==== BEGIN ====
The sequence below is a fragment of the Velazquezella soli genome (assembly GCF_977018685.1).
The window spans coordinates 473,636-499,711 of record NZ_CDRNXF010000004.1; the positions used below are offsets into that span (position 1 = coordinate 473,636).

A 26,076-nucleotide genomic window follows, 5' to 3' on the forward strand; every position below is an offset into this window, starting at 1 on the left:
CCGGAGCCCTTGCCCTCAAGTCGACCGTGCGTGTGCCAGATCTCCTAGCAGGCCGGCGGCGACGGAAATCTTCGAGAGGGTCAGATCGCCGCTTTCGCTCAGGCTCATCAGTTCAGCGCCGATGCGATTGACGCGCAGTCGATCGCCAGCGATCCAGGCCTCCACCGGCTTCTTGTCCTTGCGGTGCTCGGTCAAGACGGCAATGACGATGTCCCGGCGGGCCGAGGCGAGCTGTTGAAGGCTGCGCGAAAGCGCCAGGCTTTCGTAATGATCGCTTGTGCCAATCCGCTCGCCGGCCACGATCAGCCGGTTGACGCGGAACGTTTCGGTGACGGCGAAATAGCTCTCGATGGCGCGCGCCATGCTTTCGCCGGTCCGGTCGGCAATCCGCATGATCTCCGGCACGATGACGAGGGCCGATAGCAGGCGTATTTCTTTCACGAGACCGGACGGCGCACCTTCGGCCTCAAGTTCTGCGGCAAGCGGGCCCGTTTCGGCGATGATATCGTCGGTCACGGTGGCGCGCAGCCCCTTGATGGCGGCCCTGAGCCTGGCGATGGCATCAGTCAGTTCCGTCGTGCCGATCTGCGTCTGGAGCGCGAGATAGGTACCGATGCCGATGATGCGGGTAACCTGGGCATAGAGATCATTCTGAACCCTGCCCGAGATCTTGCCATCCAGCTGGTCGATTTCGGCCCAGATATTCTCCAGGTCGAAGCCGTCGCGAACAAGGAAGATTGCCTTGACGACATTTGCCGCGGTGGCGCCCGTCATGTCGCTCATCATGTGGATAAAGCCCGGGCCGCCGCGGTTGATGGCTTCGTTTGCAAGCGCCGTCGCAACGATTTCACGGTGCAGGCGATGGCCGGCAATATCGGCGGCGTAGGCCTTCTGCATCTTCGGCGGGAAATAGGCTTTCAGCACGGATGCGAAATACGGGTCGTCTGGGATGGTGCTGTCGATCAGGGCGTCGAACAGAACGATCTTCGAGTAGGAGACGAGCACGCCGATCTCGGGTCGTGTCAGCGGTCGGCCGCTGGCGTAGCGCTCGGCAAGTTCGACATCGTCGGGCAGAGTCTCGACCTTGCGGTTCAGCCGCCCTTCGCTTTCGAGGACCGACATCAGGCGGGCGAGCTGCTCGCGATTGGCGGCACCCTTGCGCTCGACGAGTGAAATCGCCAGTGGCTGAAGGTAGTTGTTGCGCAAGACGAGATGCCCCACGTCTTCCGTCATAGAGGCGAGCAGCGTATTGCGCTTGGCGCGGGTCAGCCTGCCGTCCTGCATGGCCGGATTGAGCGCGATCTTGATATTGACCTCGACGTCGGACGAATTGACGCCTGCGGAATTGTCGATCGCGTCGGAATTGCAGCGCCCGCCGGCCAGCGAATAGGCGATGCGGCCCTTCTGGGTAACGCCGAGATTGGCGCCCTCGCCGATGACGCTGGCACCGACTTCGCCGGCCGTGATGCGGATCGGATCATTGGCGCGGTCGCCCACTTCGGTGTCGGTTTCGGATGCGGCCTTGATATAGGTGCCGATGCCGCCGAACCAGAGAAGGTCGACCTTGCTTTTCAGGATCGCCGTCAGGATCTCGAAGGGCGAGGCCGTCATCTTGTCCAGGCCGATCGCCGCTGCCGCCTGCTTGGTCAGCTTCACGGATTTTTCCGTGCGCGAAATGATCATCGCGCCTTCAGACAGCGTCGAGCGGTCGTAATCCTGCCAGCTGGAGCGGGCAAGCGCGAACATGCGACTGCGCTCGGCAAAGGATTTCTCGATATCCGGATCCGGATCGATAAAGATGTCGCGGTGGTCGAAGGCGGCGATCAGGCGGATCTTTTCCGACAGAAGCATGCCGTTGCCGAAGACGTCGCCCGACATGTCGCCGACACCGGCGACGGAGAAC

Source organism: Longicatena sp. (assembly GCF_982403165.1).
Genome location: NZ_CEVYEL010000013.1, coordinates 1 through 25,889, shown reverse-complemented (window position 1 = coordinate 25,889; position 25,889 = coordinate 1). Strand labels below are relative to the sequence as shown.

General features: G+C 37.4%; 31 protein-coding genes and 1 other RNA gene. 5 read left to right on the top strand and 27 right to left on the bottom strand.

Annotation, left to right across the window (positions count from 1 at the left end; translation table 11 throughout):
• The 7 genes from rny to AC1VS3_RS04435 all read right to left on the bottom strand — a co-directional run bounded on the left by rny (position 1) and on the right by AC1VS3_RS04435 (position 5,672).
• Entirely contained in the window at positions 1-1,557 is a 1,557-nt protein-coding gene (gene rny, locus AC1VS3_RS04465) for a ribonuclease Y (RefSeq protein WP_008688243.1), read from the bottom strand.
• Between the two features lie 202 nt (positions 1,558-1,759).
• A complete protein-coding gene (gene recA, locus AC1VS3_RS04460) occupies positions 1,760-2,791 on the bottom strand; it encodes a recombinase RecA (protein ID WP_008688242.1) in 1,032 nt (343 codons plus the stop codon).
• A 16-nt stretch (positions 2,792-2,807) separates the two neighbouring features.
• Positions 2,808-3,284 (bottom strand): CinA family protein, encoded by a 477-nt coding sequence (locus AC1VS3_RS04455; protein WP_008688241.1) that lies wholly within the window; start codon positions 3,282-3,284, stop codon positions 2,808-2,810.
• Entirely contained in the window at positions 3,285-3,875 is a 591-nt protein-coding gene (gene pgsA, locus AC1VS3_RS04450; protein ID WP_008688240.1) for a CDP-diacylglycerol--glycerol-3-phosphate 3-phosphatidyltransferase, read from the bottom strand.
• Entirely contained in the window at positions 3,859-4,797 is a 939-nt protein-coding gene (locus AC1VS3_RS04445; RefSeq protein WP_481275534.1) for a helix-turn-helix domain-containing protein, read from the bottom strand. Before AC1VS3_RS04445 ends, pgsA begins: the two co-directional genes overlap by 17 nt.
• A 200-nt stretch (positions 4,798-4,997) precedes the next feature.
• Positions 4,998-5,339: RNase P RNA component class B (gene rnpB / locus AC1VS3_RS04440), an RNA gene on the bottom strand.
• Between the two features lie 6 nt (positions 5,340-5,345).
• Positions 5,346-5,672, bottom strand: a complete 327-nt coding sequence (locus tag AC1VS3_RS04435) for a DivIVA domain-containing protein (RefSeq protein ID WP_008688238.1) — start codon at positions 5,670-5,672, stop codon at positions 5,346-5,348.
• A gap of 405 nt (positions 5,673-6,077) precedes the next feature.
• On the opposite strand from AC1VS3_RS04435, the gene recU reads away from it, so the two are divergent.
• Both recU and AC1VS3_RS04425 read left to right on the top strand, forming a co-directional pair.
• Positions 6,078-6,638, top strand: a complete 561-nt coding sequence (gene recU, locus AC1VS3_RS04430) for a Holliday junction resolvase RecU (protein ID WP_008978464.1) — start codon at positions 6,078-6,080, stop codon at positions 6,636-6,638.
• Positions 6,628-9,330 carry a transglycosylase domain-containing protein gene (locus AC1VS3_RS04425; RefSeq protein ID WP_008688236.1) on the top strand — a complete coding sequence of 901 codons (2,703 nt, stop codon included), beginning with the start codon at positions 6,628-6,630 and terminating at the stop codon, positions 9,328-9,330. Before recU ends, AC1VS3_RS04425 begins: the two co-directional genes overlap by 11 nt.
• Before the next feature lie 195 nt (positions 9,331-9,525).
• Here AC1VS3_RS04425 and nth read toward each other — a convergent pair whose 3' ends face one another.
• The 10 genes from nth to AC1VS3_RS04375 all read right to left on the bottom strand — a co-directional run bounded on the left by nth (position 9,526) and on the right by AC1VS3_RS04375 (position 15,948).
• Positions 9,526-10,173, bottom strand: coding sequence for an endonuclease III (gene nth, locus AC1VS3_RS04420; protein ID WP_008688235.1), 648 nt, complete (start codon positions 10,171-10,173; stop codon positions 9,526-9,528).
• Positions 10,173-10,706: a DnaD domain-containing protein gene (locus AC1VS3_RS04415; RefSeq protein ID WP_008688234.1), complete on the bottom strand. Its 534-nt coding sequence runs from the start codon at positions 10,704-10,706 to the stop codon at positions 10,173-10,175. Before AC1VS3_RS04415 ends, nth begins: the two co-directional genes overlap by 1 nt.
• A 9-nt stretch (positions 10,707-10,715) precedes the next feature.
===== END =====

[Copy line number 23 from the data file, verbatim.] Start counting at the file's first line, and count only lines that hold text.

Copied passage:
• Both recU and AC1VS3_RS04425 read left to right on the top strand, forming a co-directional pair.